Tag Archives: silversmith

John Hargiss

August 3, 2016 by
Photography by Bill Sitzmann

Master craftsman and stringed instrument maker John Hargiss learned the luthier skills he plies at his North Omaha shop from his late father, Verl. In the hardscrabble DIY culture coming from their roots in the southern Missouri hills and river bottoms, people made things by hand.

“I think the lower on the food chain you are, the more creative you become. I think you have to,” Hargiss says.

He observed his late father fashion tables and ax handles with ancestral tools and convert station wagons into El Caminos with nothing more than a lawnmower blade and a glue pot. Father and son once forged a guitar from a tree they felled, cut, and shaped together.

These days, the son’s hands are sure and nimble enough to earn him a tidy living at his own business, Hargiss Stringed Instruments. His shop is filled with precision tools—jigs, clamps—many of vintage variety.

JohnHargiss2Some specialized tools are similar to what dentists use. “I do almost the same thing—polish, grind, fill, recreate, redesign, restructure.”

Assorted wood, metal, and found objects are destined for repurposing.

“I have an incredible way of looking at something and going, ‘I can use that.’ Everything you see will be sold or used one way or the other.”

In addition to instrument-making, he’s a silversmith, leather-worker, and welder. A travel guitar he designed, the Minstrel, has sold to renowned artists, yet he still views himself an apprentice indebted to his father.

“He was a craftsman. Everything I know how to create probably came from him. Everything I watched him do, I thought, ‘My hands were designed to do exactly what he’s doing.’ On his tombstone I had put, ‘A man who lived life through his hands.'”

Hargiss also absorbed rich musical influences.

“(I was) constantly around what we don’t see in the Midwest—banjo players, violin players, ukulele players, dulcimer players. There are a lot of musicians in that part of the world down there. Bluegrass. Rockabilly. Folkabilly. That would be our entertainment in the evenings—music, family, friends. Neighbors would show up with instruments and start playing. Growing up, that was our recreation.”

He feels a deep kinship to that music, and his father had a hand in his musical development.

“My daddy was a good musician, and he taught me to play music when I was about 9. By 11, I was already playing in little country and bluegrass bands. I can play a mandolin, a guitar, a banjo, a ukulele, but I’m pretty much a guitar player. And I sing and write music.”

Hargiss once made his livelihood performing. “I like playing music so much. It’s dangerous business because it will completely overpower you. I knew I needed to make a living, raise my children, and have a life, so playing music became my hobby. I worked corporate jobs, but I kept being pulled back. It didn’t matter how hard I tried. I’d no more get the tie and suit off than I’d be out in the garage making something else.”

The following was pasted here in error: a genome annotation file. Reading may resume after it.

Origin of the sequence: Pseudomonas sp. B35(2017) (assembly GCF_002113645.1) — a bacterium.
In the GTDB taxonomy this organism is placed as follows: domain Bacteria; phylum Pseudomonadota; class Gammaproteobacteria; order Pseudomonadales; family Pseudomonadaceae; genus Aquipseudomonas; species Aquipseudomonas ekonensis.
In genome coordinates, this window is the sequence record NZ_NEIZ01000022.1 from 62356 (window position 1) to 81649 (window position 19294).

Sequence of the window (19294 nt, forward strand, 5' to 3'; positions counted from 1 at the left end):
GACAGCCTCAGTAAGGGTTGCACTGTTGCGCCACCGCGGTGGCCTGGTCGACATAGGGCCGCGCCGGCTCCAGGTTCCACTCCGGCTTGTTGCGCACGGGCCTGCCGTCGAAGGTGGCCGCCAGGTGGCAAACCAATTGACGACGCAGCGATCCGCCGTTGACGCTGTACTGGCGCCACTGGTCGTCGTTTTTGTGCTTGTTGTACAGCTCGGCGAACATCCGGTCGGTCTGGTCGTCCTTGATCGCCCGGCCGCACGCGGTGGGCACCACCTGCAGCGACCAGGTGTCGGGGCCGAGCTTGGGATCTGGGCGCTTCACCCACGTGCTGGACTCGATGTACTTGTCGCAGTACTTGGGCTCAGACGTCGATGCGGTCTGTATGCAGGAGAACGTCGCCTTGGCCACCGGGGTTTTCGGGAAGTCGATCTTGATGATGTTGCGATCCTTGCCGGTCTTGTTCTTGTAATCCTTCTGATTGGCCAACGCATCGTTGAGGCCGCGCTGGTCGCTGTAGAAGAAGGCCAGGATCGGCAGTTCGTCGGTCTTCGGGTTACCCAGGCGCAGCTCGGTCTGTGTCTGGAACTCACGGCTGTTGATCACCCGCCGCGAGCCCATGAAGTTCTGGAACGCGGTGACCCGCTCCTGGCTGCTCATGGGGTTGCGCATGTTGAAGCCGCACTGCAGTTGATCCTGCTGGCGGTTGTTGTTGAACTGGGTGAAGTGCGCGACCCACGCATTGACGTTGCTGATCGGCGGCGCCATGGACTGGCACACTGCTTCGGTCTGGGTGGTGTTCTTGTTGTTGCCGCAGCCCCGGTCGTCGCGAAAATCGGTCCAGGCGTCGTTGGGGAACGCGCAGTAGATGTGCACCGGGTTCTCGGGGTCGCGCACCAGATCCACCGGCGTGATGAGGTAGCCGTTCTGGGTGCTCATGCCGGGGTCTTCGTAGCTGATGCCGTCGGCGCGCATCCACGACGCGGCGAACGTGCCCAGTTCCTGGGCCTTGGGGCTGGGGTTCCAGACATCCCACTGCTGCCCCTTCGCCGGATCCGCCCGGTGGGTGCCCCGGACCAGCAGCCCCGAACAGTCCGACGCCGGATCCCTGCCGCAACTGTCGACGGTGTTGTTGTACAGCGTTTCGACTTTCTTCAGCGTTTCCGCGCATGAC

JohnHargiss1It turned into his business.

Hargiss directly traces what he does to his father.

“I watched him repair a guitar he bought me at a yard sale. The strings were probably three inches off the finger board. I remember my daddy taking a cup of hot coffee and pouring it in the joint of that neck and him wobbling that neck off, and the next I knew he’d restrung that guitar. I think that’s when I knew that’s what I’m going to do.”

The memory of them making a guitar is still clear.

“The first guitar I built, me and my daddy cut a walnut tree, chopped it up, and we carved us a dreadnought—a traditional Martin-style guitar. I gave that to him and he played that up to the day he died.”

Aesthetics hold great appeal for Hargiss.

“I’m fascinated by architectural design in what I create and in what I make. I study it.”

He called on every ounce of his heritage to lovingly restore a vaudeville-house-turned-movie theater. It came attached to the North Omaha buildings off Hamilton and 40th streets that he purchased five years ago. The theater lay dormant and unseen for 65 years, like a time capsule, obscured by walls and ceilings added by property owners, before he and his girlfriend, Mary Thorsteinson, rediscovered it largely intact. The pair, who share an apartment behind the auditorium, restored the
building themselves.

Preservation is nothing new to Hargiss, who reclaimed historic buildings in Benson, where his business was previously located. He was delighted to find the theater at the North O site, but knew it meant major work.

“I’ve always had this passion for old things. When we found the theater, I remember saying, ‘This is going to be a big one.’”

Motivating the by-hand, labor-of-love project was the space’s “potential to be anything you want it to be.” He’s reopened the 40th Street Theatre as a live performance spot.

Hargiss is perpetually busy between instrument repairs and builds—he has a new commission to make a harp guitar—and keeping up his properties. Someone’s always coming in wanting to know how to do something, and he’s eager to pay forward what was passed on to him.

The thought of working for someone else is unthinkable.